Signs of the Season

Aunt Carrie's opening marks the unofficial start of spring.

Posted

For the last 95 years, Narragansett’s Aunt Carrie’s seasonal opening has been as sure a sign of spring as crocuses peeking through the soil. On April 10, it opens its doors to its most diehard local fans, and the first of thousands of baskets of seafood hits the oil.

So what’s new this year? Well, thankfully for locals, when it comes to the food, not much. I spoke with Elsie Foy, whose late husband’s grandmother was “the” Aunt Carrie. Elsie says that while tourists test out the specials menu in the summer, on opening weekend, the hardcore crowd don’t need menus at all, with many ordering the same thing, every time. It’s fried clams, fish and chips and lobster rolls galore, and as always, opening weekend means free clam cakes with any order.

One change that I’m confident everyone will be able to accommodate is that for the first time Aunt Carrie’s is offering some suds for your steamers, with both draught beer and wine by the bottle. They’ll be having some good local options with Grey Sail as well as ‘Gansett, and are looking to have wine from Newport and Sakonnet Vineyards.

Elsie chuckled at the “Mai Tais in Miami” idea some have of a seasonal business. The reality is a little more gritty. “We start gearing up in late February,” and with 120 kids needed to staff the place, “it’s a lot of telephone calls.” With an old property being part of the character that defines Aunt Carrie’s, it seems every winter there is something to be done, and this year it was an overhaul of all the electrical. They’d have had plenty of time for that, if our long-lived snow banks hadn’t made a five-foot glaciated barricade at the entrance to the property, blocking the National Grid truck.

There are more cycles than the seasons at work at Aunt Carrie’s. This is a restaurant that has been passed down in one family for almost a century now, and Elsie met her husband there. Elsie referred to herself as the “overseer” at Aunt Carrie’s, but says she’s “trying to let go” and pass on things to her daughter and son-in-law. The former is already head baker, and the latter is the manager, so the overseer’s grip has already perhaps reluctantly loosened just a bit, ensuring that the place is in safe hands for years to come. 1240 Ocean Road, Narragansett. 783-7930.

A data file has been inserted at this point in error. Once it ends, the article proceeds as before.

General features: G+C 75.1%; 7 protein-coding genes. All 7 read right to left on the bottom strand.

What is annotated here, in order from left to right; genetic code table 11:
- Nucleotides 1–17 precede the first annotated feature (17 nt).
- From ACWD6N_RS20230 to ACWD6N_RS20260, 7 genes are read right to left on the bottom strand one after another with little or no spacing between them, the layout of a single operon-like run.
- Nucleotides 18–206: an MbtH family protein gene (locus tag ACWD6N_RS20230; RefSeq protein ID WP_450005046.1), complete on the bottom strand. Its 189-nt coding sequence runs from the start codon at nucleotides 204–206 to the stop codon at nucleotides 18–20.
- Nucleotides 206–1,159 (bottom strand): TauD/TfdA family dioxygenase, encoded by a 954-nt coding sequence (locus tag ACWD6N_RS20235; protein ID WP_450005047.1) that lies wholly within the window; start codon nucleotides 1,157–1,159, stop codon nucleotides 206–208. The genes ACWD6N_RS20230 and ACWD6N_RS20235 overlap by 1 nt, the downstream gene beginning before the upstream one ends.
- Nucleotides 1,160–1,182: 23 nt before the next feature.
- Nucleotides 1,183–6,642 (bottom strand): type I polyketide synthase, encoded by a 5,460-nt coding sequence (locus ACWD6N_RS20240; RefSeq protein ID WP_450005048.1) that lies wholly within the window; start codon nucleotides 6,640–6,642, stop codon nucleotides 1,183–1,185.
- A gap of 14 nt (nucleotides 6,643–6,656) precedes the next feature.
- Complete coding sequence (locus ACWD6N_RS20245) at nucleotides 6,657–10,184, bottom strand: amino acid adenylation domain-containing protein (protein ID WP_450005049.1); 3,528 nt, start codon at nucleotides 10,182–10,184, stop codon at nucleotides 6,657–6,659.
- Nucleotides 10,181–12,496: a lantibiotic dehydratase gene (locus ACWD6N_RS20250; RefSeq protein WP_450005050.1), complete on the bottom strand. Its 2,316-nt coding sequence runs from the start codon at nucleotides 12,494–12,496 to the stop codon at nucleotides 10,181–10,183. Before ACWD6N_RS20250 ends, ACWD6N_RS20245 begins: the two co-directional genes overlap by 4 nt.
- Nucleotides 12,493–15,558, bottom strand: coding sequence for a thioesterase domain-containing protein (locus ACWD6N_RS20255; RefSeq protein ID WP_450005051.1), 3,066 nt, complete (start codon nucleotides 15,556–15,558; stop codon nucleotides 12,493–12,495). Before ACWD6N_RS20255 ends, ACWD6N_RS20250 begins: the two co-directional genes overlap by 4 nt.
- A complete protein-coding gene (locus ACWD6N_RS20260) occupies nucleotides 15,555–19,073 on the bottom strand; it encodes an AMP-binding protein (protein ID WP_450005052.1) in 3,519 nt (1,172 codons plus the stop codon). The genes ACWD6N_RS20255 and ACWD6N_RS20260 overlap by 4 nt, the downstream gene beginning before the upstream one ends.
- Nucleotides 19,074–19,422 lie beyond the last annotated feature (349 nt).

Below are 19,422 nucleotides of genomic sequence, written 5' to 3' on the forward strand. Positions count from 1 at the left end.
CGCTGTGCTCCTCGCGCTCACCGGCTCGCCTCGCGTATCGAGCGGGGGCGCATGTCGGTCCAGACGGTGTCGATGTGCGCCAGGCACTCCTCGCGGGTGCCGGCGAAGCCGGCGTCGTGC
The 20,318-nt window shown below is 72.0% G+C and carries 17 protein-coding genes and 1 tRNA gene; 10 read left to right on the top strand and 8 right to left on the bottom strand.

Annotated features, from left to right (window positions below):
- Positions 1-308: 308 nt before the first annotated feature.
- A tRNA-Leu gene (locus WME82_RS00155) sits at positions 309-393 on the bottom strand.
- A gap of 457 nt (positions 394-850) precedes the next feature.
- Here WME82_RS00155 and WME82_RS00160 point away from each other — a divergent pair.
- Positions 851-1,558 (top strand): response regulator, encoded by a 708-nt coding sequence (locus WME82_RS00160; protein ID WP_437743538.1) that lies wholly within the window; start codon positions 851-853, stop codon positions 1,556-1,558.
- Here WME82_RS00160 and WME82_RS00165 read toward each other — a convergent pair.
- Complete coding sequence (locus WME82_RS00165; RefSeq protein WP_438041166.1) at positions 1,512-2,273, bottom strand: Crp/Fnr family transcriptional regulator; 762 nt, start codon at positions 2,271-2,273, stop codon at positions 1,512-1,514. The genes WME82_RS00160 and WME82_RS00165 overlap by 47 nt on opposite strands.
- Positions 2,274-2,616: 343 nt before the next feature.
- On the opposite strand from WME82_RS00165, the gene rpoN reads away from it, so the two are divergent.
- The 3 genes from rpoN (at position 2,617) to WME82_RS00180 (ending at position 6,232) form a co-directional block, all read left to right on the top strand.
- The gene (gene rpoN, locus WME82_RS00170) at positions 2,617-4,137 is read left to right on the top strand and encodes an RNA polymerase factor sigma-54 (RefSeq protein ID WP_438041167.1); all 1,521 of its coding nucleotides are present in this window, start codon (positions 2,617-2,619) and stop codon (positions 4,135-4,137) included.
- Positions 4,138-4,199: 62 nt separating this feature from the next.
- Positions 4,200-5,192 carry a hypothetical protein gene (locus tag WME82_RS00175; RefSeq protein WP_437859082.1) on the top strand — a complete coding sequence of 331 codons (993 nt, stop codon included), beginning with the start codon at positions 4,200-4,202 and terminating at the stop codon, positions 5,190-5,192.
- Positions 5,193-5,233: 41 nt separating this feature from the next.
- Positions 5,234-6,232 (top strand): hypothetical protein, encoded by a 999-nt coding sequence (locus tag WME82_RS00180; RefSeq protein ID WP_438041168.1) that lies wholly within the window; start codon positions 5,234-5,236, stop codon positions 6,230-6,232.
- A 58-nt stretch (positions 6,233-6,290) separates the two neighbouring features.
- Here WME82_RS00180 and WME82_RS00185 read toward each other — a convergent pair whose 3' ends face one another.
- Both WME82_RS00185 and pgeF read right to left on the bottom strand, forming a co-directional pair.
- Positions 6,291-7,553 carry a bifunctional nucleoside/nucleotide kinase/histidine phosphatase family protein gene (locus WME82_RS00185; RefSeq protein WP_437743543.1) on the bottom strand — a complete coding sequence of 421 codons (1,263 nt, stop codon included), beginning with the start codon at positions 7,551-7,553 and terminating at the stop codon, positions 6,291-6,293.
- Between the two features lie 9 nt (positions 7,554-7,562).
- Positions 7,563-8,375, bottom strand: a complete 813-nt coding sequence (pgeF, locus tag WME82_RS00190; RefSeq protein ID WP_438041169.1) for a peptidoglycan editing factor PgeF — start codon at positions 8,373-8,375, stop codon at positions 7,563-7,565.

Sonoma Bistro and Wine Bar
Having lived in California for several years, I can tell you that a pub in Sonoma is about as out of place as a gracefully aging blonde. It’s perhaps wise then that, when taking over three years ago, the owners of Sonoma Bistro and WineBar dropped “Pub” from the name. Over their years in charge, it’s not just the name that’s changed though, with more contemporary American menu offerings, artful plating, and above all, an exhaustive wine list. No prizes for guessing which region’s reds and whites are most represented. There’s live music from 8:30 to 11:30 every Friday and Saturday night. 7366 Post Road, North Kingstown. 295-0800.

Tong-D Brings Thai to South County Commons
Tong-D, the well-established Thai restaurant in Barrington, has made the long hop over the bay to South Kingstown, planting a second restaurant at South County Commons. Opened in February, Tong-D in South Kingstown does lunch and dinner Tuesday through Sunday, featuring a prix fixe lunch with miso salad, and choice of appetizer and entree for around $12. In addition to a menu whose core is still traditional Thai, with everything you’d expect, there are some interlopers from Japanese, Chinese and Korean food, like Beef Yaki Soba and Shrimp Shumai. 50 South County Common Way, South Kingstown. 783- 4445.

Narragansett Cafe Italian for Two
The Narragansett Cafe, aka The Ganny to intrepid Jamestownies, is bringing back Italian night on Wednesdays. It’s a dinner for two for $24.95, and includes a salad, entree, Provencal bread and a bottle of Sangiovese. 25 Narragansett Avenue, Jamestown. 423-2150.

Eat, Drink and Fest
Providence’s Eat Drink RI Festival is back again: four days filled with more sampling than EDM, starting April 30. The festival features Rhode Island’s best chefs and farmers teaming up to celebrate Rhode Island’s vibrant food scene, and is supporting some great causes like AIDS Project RI, Rhode Island Community Food Bank and The Rhode Island Philharmonic Music School. To view the full event schedule, which includes multi-course matriarchal mastery, food trucks on ice, cooking demos, a grand tasting and much more, check out their website.

Send all food, beverage, restaurant and chef news to alastairjcairns@gmail.com